A Post Office on Oxford Road won a licence to sell alcohol after the council’s committee was persuaded the owners would not bring back ‘problems’ to the area.

The application for a premises licence at Norcot Post Office was brought to Reading Borough Council’s (RBC) licensing committee on Tuesday, March 20, after failing to adequately address licensing policy.

Committee members were convinced, however, by the co-owners’ understanding of the licensing objectives and the issues in the area, and their willingness to adapt to suggestions from RBC and TVP.

RBC licensing officer Richard French said while the initial application was not compliant with licensing policy, he was ‘somewhat’ reassured by the businesswomen’s answers.

He said: “My position has softened. Bearing in mind the situation we had in that area, we have to be confident that you will put conditions in place.

“We don’t want to replace one problem with another. We are not anti-business; we just want good businesses.”

Ariana News, across the road, lost its licence after a host of breaches, including employing an illegal worker, selling booze to drunk people and not training any of its staff.

Thames Valley Police (TVP) withdrew its objections before the meeting after the owners agreed a series of conditions recommended by the force.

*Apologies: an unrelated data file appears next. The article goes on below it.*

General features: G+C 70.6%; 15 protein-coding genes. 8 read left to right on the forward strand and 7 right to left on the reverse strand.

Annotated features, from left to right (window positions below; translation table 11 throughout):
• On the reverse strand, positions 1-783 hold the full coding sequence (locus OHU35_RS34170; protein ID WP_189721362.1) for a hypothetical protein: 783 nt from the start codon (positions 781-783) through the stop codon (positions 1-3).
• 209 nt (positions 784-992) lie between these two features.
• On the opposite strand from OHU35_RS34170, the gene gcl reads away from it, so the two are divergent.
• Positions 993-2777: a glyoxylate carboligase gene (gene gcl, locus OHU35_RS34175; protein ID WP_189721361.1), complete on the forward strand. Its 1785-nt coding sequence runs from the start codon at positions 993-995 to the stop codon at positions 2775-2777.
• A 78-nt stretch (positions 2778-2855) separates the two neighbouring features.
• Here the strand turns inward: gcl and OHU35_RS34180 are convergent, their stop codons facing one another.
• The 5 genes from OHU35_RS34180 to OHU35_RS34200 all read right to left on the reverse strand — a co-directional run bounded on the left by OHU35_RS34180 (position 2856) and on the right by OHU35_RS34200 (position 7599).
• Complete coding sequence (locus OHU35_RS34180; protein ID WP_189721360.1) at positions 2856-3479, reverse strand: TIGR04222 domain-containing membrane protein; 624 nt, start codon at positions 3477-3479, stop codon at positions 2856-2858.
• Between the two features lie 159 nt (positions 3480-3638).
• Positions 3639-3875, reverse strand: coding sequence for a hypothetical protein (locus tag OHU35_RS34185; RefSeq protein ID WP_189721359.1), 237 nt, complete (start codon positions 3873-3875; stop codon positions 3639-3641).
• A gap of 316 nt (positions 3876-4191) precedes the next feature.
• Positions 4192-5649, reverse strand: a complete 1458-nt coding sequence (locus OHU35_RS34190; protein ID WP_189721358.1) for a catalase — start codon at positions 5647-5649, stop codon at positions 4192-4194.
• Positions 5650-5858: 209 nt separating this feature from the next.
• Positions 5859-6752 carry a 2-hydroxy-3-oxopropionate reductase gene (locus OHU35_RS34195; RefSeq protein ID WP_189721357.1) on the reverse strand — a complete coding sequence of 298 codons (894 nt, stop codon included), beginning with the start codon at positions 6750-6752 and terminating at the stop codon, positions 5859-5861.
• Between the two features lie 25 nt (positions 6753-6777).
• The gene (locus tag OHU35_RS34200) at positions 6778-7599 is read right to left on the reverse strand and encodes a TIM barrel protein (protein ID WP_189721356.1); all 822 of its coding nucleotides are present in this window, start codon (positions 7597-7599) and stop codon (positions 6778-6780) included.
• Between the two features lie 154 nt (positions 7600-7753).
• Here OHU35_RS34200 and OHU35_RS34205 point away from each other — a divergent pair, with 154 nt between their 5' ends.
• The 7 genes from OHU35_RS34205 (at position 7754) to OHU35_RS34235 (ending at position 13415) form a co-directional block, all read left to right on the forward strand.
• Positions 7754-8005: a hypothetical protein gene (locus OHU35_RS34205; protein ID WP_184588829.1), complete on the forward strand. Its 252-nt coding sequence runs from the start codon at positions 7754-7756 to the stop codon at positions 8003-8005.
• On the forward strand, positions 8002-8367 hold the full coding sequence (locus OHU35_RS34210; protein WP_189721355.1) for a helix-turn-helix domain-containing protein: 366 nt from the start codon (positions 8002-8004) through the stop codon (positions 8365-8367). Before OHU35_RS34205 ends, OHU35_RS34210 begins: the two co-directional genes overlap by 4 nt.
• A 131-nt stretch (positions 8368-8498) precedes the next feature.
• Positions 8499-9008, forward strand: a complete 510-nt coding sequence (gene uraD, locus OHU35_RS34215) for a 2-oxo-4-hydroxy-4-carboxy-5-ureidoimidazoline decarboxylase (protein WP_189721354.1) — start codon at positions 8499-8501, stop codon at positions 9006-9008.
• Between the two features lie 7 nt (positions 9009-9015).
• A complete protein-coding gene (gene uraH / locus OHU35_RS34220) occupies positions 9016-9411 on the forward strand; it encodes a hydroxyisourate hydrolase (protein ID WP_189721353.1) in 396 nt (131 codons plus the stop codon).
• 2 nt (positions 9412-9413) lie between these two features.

More than a dozen conditions suggested by TVP and RBC were attached to the licence, including selling no beer or cider stronger than 5.5 per cent and keeping an incident register.

An estimated 19.2 per cent of residents in Norcot binge drink, according to trading standards officer Ian Savill.

The business is owned by mother and daughter Archina Gohil and Mina Wadhia, with Ms Wadhia running the shop.

Ms Wadhia said the shop was looking to expand to become ‘more competitive’ as it currently does not make enough money.

The store will be able to sell alcohol from 8am-10pm, with the applicant initially asking for hours of 8.30-11.30pm.

Councillor Chris Maskell, Mr French and Mr Savill all praised the neighbouring Shell shop for its performance as a licensed business in the 'problem' area. Mr Savill said any new premises in the area must perform similarly to the oil company in meeting licensing objectives.